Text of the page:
One shot for life: New research brings us closer to universal flu vaccine
Researchers recently discovered an antibody that totally disrupts the influenza virus's ability to replicate; it could be used to design a universal flu vaccine.
- Because the flu mutates so frequently, we have to get a new flu shot every year that's designed for that year's strain of flu.
- But researchers recently discovered an antibody found in an infected patient's blood that prevents the virus from replicating, even across multiple strains. According to researchers, this effect "is just mind-boggling."
- The antibody works by targeting a very specific part of a very specific protein on all flu virions; this piece can't change too much from strain to strain because it is fundamental to the flu's ability to replicate.
Starting in October, the world goes through the annual tradition of monitoring, studying, analyzing, and bracing itself against the influenza virus as it spreads from East and Southeast Asia to Europe, then to North America, and finally to South America. This yearly tradition is such a challenge because the influenza virus mutates ever so slightly every year, rendering previous vaccines ineffective. That's why every year you have to schlep down to your local pharmacy, get a shot in the arm, and feel a little woozy all day; you have to annually update your body's library of foreign threats so it can recognize the new wave of invaders.
But some researchers have been hard at work trying to develop a universal influenza vaccine. As is the case with other diseases like tetanus, we could become vaccinated against influenza by taking a shot once every 10 years or so. Back in 2013, one CDC expert speculated that such a vaccine might be between 5 and 10 years away at the very earliest. While we're not there yet, several breakthroughs have been made. Now, another study has identified a unique antibody that prevents viral cells from replicating and may serve as a potential candidate for a universal vaccine.
A 3D-printed model of a flu virus. The virus surface (yellow) is covered with proteins called hemagglutinin (blue) and neuraminidase (red), which enable the virus to enter and infect human cells.
Flickr user NIAID
At first we did not believe our results.
The influenza virus has two primary types of antigens — that is, foreign bodies that trigger an immune response — on its surface: hemagglutinin, which a virus uses to attach onto a host cell; and neuraminidase, which viruses use to detach from their host once they've replicated. These antigens are so important to understanding and treating infections from the major strain of influenza (influenza A) that flu strains tend to be named after the type of hemagglutinin and neuraminidase they have — for example, the "bird flu" you may have heard of is a subtype of the hemagglutinin 5, neuraminidase 1 flu strain, or H5N1. Typically, flu treatments only target a narrow range of hemagglutinin or neuraminidase, but as reported in the journal Science, researchers have recently discovered an antibody that targets a wide range of influenza strains' neuraminidase.
"At first, we did not believe our results," said co-senior author Florian Krammer.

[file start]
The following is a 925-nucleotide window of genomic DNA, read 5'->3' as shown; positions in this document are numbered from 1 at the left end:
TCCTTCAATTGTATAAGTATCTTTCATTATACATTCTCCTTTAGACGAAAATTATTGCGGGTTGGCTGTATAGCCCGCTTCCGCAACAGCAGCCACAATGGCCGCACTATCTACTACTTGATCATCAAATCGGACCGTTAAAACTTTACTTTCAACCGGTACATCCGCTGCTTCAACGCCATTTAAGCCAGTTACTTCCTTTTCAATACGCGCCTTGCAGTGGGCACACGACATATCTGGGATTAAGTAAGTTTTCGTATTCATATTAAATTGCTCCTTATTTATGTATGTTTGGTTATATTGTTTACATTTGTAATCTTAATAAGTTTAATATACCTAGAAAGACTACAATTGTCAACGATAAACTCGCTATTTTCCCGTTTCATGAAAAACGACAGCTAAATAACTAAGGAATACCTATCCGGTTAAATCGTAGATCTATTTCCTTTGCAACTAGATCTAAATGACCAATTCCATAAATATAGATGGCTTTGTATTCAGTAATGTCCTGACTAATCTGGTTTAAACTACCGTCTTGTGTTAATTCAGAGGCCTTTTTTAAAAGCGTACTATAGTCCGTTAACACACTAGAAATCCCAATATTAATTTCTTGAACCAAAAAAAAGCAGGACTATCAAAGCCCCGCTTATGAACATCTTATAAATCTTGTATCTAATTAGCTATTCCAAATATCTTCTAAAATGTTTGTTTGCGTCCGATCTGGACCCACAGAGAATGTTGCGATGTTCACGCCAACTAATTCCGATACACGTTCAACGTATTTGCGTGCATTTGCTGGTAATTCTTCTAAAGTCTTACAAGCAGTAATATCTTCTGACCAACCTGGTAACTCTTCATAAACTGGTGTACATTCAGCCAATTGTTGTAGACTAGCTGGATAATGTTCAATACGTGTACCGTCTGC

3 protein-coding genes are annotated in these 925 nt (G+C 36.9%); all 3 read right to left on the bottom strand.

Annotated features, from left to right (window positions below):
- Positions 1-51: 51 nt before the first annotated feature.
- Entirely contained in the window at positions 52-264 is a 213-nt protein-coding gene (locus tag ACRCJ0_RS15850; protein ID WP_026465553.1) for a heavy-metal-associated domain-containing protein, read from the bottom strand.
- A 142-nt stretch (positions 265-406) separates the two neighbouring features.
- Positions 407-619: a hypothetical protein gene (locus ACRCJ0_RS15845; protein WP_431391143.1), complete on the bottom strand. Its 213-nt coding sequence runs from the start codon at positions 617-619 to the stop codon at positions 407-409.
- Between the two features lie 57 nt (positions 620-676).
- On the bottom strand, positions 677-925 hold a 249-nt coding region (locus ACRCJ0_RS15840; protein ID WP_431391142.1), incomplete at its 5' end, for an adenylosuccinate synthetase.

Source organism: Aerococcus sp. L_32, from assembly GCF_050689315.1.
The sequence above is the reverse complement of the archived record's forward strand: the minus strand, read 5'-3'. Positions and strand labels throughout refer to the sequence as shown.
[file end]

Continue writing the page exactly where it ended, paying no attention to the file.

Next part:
Drugs that target neuraminidase already exist, such as Tamiflu, but they don't work for every strain of influenza, and resistances to such drugs are developing as well. Krammer keeps a library of different types of influenza, including substrains of influenza A, influenza B, and others. Krammer had been sent a sample of three antibodies retrieved from the blood of a patient hospitalized with the H3N2 flu in 2017. When he tested the sample, at least one of the three antibodies targeted all known types of neuraminidase in flu viruses.
"Typically," said Krammer, "anti-neuraminidase antibodies can be broad within a subtype, like H1N1, but an antibody with potent activity across subtypes was unheard of. … Especially the ability of the antibodies to cross between influenza A and influenza B viruses is just mind-boggling. It is amazing what the human immune system is capable of if presented with the right antigens."
Krammer and colleagues then tested the three antibodies on mice who had been given a lethal dose of various flu strains. The mice were then treated with the antibodies 48 hours after infection and 72 hours after infection. Though none of the mice enjoyed their experience, all survived. One of the antibodies in particular, dubbed 1GO1, stood out, protecting against all 12 of the tested flu strains.
This was a particularly encouraging result since many existing drugs for treating the flu, like Tamiflu, need to be administered within 24 hours after infection, a period of time in which an infected individual might not exhibit any symptoms.
Upon further analysis, the research team discovered that this antibody functioned by attaching to a critical area in neuraminidase that remains fairly stable across different strains. Were this portion of the neuraminidase to change in any significant way, it wouldn't be able detach from the host cell wall and spread to other cells, rendering the virus unable to replicate.
Of course, all of this needs to be taken with a grain of salt. While this antibody was found within a human subject, its actual efficacy in humans has not yet been tested. These results, as exciting as they are, don't mean we should expect a universal flu vaccine in the immediate future, just that we've made some further steps towards that goal. At the very least, however, this study helped show that neuraminidase, which had received less attention than its complement, hemagglutinin, is a viable target for drugs. Not only that, but we now know what kinds of antibodies work best against it. It doesn't seem too far-fetched to conceive of a future where catching the flu becomes a rarity, rather than a yearly threat.
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